Sorry, thought you said you were doing cross country.  Sprinting is basically interval training at a high level, and it requires a lot of starting and stopping.  This does require muscle.  I doubt anyone at your basic school knows anything really about diet.  If your parents can afford it, there are those who specialize in sports nutrition -- every pro athlete has one -- but of course they don't agree.  Nobody agrees on diet because there's a difference between eating for health and other purposes.  My guess is, if you keep running, you will not only lose weight, but sprinting will also give you a muscular body.  You're young, give it time.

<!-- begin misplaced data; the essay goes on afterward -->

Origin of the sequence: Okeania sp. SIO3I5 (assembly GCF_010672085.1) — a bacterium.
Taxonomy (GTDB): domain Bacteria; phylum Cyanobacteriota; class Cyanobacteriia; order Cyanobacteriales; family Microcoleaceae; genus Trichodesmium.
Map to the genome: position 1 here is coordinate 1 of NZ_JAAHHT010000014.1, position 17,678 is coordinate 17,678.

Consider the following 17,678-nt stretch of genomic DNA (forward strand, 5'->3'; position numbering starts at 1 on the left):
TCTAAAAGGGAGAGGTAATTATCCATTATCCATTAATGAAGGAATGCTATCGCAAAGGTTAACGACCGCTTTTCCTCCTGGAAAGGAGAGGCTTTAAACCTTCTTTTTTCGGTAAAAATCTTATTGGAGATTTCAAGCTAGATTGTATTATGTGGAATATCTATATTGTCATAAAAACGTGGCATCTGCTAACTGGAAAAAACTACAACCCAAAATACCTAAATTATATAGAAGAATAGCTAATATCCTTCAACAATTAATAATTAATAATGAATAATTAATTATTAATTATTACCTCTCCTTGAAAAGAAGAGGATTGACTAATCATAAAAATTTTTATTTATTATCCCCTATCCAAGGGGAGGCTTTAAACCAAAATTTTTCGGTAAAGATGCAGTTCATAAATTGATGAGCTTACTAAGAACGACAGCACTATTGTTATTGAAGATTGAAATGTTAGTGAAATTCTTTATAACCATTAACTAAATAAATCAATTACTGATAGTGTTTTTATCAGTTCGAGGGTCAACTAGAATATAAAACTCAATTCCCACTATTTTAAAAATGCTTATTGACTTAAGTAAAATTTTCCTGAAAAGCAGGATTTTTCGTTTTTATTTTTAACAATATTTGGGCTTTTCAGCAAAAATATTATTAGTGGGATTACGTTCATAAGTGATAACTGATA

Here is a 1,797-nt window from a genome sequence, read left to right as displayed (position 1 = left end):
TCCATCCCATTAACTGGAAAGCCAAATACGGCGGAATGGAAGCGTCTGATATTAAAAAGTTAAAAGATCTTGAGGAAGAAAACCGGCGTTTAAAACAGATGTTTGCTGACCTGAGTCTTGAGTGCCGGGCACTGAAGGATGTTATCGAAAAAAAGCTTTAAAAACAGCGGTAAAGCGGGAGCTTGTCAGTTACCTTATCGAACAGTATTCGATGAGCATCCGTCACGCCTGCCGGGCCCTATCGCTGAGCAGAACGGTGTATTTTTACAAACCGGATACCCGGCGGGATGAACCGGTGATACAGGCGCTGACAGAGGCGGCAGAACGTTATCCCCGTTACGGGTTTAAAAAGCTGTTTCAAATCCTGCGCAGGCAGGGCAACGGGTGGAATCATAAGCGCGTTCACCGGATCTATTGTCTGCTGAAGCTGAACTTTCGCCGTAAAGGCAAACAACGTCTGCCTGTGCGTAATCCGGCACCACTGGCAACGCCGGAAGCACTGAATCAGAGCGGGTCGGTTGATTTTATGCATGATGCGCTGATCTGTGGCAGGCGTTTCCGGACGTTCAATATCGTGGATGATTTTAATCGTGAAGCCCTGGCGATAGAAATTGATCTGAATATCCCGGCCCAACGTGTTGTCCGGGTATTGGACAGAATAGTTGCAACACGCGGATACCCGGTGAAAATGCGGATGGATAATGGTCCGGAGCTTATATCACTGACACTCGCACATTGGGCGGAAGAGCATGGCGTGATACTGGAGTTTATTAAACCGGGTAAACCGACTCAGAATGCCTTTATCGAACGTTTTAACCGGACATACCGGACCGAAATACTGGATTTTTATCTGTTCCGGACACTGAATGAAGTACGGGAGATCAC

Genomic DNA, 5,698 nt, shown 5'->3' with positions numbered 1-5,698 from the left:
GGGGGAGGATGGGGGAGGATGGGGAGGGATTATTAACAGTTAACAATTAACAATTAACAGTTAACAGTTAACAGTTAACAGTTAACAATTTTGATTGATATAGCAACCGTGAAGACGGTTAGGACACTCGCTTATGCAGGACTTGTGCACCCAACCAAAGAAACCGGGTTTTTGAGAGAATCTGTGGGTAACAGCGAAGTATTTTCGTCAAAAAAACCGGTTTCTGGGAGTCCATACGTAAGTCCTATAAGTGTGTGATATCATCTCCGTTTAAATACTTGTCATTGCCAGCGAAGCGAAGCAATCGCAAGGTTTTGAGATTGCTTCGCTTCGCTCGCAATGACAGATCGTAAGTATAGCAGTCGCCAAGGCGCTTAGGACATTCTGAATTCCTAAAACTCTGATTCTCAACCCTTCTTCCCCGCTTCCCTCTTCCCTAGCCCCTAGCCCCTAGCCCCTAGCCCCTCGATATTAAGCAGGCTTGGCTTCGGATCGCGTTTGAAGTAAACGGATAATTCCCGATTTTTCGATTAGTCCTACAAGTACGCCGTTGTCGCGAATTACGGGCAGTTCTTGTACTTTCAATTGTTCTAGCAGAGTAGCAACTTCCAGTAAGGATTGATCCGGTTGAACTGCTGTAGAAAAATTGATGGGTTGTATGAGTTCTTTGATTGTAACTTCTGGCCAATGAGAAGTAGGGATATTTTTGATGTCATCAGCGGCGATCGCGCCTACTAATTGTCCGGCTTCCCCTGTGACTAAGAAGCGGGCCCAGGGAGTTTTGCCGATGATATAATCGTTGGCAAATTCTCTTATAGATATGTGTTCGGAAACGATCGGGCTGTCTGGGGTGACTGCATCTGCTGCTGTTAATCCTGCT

134578 tn?1693250592
Well, for one thing, "eating pretty healthy" might not be doing you the good you think it is. Recent research has suggested pretty strongly that when people avoid certain foods when watching their diet, they tend to avoid fats, thinking "fat makes you fat, right?" but what happens is that "lo-fat" diets often contain more carbs to increase their tastiness (because the tasty fats are gone), and it is in fact the carbs that cause the weight around the waist. Try adding a tablespoonful of olive oil every day, it's great for you in lots of ways and it also helps you get the benefit of your fat-soluble vitamins, and delete one source of carbs, especially sweet things. Don't avoid fats, only avoid highly processed meats. See if that helps.